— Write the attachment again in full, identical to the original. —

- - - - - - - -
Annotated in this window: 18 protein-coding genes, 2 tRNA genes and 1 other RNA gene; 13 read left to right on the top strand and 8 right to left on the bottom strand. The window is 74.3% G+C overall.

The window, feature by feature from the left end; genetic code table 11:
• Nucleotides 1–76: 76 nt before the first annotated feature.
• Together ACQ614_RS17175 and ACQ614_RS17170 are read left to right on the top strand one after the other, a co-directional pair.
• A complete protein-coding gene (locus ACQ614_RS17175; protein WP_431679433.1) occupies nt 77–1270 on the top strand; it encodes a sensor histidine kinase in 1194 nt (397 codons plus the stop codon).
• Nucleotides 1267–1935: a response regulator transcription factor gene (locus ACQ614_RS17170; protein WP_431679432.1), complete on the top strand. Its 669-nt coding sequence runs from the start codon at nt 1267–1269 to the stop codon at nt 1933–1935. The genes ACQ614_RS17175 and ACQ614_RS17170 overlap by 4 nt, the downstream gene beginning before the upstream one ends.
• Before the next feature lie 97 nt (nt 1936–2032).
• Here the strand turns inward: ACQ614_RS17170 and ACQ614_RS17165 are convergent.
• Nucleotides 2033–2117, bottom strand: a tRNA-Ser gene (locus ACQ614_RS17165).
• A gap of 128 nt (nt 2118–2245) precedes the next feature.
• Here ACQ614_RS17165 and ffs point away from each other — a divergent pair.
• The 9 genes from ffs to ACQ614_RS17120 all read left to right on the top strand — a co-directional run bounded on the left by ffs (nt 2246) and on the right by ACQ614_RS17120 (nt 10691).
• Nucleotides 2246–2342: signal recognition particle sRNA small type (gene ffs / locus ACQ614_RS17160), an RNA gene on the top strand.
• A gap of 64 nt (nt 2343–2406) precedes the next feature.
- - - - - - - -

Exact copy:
Annotated in this window: 18 protein-coding genes, 2 tRNA genes and 1 other RNA gene; 13 read left to right on the top strand and 8 right to left on the bottom strand. The window is 74.3% G+C overall.

The window, feature by feature from the left end; genetic code table 11:
• Nucleotides 1–76: 76 nt before the first annotated feature.
• Together ACQ614_RS17175 and ACQ614_RS17170 are read left to right on the top strand one after the other, a co-directional pair.
• A complete protein-coding gene (locus ACQ614_RS17175; protein WP_431679433.1) occupies nt 77–1270 on the top strand; it encodes a sensor histidine kinase in 1194 nt (397 codons plus the stop codon).
• Nucleotides 1267–1935: a response regulator transcription factor gene (locus ACQ614_RS17170; protein WP_431679432.1), complete on the top strand. Its 669-nt coding sequence runs from the start codon at nt 1267–1269 to the stop codon at nt 1933–1935. The genes ACQ614_RS17175 and ACQ614_RS17170 overlap by 4 nt, the downstream gene beginning before the upstream one ends.
• Before the next feature lie 97 nt (nt 1936–2032).
• Here the strand turns inward: ACQ614_RS17170 and ACQ614_RS17165 are convergent.
• Nucleotides 2033–2117, bottom strand: a tRNA-Ser gene (locus ACQ614_RS17165).
• A gap of 128 nt (nt 2118–2245) precedes the next feature.
• Here ACQ614_RS17165 and ffs point away from each other — a divergent pair.
• The 9 genes from ffs to ACQ614_RS17120 all read left to right on the top strand — a co-directional run bounded on the left by ffs (nt 2246) and on the right by ACQ614_RS17120 (nt 10691).
• Nucleotides 2246–2342: signal recognition particle sRNA small type (gene ffs / locus ACQ614_RS17160), an RNA gene on the top strand.
• A gap of 64 nt (nt 2343–2406) precedes the next feature.